The story

Daily life, mentalities and cultural aspects in the medieval period


As the medieval period was quite long (approximately one thousand years), all aspects of everyday life - housing, clothing, food, etc. - underwent major changes and varied greatly from one place to another.

Overall, the population was concentrated in the countryside (about 80% of people lived in the countryside) and, despite some periods of higher population growth, the number of inhabitants was small. It is estimated that in Paris, the largest European city of the time, it had a population of 160,000 by 1250. And by 1399 the total number of inhabitants of the European continent was no more than 74 million.

The low population growth resulted from the high number of deaths, since the average life at the time did not exceed 40 years of age. Historians estimate that of every 100 live births, 45 died in infancy. The death of women during childbirth was common and young men died in wars or victims of diseases for which no cure was yet known.

In medieval society, deeply dominated by religiosity and mysticism, it was common sense to interpret the emergence of disease and epidemics as the result of divine wrath for human sins.

Poor hygiene, clean water and a sewage system have triggered outbreaks of epidemics that killed thousands. The Black Death (link to attachment Black Death READY), for example, which spread throughout Europe in the period 1348 to 1350 alone, killed about 20 million people.

In addition to the pests, at this time, other diseases caused high mortality rates: tuberculosis, syphilis and widespread infections caused by lack of asepsis in the treatment of wounds. Very limited, medicine had not yet developed adequate treatment for many diseases. In addition, distances, walking difficulties, and reduced numbers of doctors made the situation of the patients who were most often attended at apothecaries or healers and treated with herbs and prayers all the more critical. In fact, these women healers, whom the Church treated as witches, were also harshly persecuted and killed by the Inquisition from the twelfth century.

Even more dramatic was the plight of children, often abandoned on roads, woods, or monasteries by their parents, who could not support them. In addition, there were also large numbers of orphans due to the high mortality rate at birth: poor hygiene caused the so-called puerperal fever, which caused the mother's death, and the incidence of blenorrhagia (sexually transmitted disease) often contaminated the child. son, causing blindness.

In a superstitious population that interpreted all natural events as an expression of divine will, disease was seen as punishment for sins. To get rid of these sins, people would then do penance, buy indulgence, and seek to live according to the commandments of the Church. But since they could not always maintain a ruled, chaste, detached life from material things and pleasures, men and women lived in constant preoccupation with death and God's judgment.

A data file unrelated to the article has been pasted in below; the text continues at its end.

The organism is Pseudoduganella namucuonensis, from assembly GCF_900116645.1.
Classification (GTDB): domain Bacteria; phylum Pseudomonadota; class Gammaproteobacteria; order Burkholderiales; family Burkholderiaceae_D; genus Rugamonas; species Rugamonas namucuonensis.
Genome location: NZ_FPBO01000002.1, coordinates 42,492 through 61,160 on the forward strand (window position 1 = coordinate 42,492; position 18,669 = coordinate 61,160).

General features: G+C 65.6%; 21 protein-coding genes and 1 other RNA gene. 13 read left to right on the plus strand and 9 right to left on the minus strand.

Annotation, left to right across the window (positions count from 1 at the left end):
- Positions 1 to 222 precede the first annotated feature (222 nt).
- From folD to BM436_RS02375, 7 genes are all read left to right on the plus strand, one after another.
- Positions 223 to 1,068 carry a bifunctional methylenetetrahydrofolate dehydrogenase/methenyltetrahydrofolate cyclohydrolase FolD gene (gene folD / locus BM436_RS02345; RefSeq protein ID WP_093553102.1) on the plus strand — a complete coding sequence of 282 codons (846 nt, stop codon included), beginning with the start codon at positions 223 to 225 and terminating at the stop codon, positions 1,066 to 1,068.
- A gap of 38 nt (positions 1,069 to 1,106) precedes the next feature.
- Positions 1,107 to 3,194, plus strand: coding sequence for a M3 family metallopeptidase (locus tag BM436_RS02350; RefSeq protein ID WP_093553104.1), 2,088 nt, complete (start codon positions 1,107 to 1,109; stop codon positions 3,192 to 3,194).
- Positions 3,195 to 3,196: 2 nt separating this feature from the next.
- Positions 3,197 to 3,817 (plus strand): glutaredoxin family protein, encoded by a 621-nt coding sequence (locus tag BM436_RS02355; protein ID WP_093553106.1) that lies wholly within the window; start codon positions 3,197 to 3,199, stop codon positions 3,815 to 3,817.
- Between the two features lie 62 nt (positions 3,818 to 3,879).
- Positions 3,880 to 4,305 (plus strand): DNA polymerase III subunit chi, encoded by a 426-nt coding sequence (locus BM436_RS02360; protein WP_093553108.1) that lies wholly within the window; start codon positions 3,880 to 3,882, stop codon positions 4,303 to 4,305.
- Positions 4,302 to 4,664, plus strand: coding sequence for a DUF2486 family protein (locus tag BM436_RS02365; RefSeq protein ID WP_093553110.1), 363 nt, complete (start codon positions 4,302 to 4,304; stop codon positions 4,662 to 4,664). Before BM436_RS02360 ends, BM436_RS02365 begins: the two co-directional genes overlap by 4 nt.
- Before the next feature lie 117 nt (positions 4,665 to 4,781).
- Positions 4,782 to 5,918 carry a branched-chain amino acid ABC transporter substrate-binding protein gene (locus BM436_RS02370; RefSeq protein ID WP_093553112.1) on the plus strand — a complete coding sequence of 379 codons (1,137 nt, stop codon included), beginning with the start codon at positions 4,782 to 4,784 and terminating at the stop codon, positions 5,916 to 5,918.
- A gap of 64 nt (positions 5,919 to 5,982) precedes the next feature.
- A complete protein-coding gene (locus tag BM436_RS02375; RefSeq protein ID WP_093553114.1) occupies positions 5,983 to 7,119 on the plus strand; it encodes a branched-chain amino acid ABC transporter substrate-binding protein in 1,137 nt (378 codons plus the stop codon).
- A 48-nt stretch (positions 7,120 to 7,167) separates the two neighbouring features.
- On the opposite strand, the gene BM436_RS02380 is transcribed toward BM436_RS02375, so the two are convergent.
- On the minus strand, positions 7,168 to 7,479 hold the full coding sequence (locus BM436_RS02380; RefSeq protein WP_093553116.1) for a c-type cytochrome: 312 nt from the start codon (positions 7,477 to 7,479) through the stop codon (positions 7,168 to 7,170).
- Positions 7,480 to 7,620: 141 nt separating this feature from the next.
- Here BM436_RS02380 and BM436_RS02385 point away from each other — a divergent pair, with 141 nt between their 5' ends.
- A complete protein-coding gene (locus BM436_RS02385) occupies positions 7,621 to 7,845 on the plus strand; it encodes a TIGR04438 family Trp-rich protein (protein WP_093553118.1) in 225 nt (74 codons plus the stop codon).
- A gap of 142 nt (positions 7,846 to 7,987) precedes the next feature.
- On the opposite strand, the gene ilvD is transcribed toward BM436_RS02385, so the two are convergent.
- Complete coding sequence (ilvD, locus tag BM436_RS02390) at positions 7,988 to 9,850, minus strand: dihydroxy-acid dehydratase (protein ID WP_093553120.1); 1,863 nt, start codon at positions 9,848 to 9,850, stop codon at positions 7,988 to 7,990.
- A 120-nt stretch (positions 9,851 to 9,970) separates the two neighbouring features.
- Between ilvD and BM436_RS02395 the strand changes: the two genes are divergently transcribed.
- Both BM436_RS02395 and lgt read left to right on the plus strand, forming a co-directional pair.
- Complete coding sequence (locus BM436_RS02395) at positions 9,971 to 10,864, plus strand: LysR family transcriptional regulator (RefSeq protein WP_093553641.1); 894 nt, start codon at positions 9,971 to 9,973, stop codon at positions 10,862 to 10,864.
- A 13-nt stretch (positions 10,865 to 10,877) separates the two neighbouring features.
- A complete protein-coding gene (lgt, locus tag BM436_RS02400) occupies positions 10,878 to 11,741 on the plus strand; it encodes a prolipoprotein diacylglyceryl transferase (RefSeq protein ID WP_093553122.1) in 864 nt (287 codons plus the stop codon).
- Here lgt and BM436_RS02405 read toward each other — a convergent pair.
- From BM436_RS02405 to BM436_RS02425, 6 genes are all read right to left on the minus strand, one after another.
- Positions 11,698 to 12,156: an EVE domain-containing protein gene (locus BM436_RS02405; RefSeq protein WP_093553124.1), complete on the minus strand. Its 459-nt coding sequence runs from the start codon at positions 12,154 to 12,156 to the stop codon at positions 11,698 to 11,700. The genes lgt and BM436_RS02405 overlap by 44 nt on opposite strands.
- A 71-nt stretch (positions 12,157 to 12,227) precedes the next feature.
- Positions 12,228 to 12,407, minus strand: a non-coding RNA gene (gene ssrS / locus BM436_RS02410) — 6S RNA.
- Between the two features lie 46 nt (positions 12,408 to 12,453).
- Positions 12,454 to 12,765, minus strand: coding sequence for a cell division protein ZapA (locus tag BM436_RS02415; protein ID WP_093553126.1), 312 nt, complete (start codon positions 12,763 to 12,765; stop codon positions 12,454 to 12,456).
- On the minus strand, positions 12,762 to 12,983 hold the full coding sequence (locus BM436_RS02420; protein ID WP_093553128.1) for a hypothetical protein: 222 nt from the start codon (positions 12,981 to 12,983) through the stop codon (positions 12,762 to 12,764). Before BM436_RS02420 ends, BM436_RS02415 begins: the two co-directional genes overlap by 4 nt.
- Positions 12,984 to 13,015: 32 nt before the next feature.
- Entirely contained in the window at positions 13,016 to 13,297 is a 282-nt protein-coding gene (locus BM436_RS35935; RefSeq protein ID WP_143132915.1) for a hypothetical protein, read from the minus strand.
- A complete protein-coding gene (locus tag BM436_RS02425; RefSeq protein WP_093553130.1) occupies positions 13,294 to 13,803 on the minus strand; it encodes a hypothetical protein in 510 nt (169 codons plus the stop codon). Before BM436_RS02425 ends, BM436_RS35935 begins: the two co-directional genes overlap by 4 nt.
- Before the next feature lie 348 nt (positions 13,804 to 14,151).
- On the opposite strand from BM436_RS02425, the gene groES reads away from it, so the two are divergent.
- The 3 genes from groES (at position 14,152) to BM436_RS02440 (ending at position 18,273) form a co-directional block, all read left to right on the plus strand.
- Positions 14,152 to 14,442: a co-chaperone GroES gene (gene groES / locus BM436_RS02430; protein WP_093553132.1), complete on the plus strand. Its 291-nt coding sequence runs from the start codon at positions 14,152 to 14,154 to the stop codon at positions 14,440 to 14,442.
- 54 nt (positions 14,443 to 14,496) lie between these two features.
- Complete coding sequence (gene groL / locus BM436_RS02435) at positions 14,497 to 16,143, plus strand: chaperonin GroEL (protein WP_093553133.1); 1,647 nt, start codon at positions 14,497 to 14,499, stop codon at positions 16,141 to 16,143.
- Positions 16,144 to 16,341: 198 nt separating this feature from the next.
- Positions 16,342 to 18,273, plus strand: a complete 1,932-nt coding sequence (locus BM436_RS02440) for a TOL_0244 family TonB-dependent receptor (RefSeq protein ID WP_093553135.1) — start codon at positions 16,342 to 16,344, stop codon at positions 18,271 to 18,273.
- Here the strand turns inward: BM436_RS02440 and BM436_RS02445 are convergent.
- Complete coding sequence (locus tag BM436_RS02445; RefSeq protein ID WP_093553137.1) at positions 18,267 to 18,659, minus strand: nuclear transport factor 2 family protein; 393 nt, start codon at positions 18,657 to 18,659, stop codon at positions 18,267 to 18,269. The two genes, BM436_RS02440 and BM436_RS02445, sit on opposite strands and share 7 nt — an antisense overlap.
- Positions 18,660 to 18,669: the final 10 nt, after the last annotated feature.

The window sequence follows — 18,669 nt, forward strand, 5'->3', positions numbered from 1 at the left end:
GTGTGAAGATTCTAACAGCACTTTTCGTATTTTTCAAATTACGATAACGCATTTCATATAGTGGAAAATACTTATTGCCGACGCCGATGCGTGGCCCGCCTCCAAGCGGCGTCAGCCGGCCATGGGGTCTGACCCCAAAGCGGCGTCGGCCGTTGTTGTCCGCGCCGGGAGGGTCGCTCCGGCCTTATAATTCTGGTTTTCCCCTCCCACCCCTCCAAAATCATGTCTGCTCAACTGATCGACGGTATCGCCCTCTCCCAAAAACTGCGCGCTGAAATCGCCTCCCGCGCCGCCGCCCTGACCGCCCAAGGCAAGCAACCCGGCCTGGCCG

Being practically the only reference for the population in almost all matters, since there were no organized states and public norms, the Church assumed the task of controlling and organizing society. An example: as there was no public record of births, the person's only document was the baptistery (dictionary link). Due to the high infant mortality rate children were baptized as soon as they were born, as parents wanted to secure their children a place in Paradise. The names of babies were mostly derived from the names of saints, Bible characters, or influential grandparents or friends, and in many regions the family name was not used.

There was also no marriage, no civil marriage, as today, but only a contract between the families of the couple. In general, and especially among nobles, marriage was negotiated by families according to their interest in increasing land tenure, wealth and power, or in strengthening military alliances. The bride and groom did not participate in these arrangements and, in many cases, only knew each other on the day of the ceremony (the woman, about 12 years old, and the man more than twice her age). Marriage for love, in fact, only came into existence in Europe around the seventeenth century.

Generally, in noble families, only the eldest son married, and the others became members of the wandering clergy or knights who set off for war or for adventure and fortune, since all the inheritance of their parents was reserved for the family. firstborn son. Women who did not marry went to convents or became bridesmaids of married women.

Marriage only became a sacrament of the Church from 1439, by decision of the Council of Florence, which also made marriage indissoluble and prohibited polygamy and concubinage. For the Church, the sole purpose of sex was procreation, so Christians should regulate the frequency and limits of the sexual act.

Marriages like this, unbeknownst to the couple, eventually made room for a large number of extramarital affairs, although priests threatened adulterers with the "fire of hell." This is why medieval literature is so fertile in forbidden novels.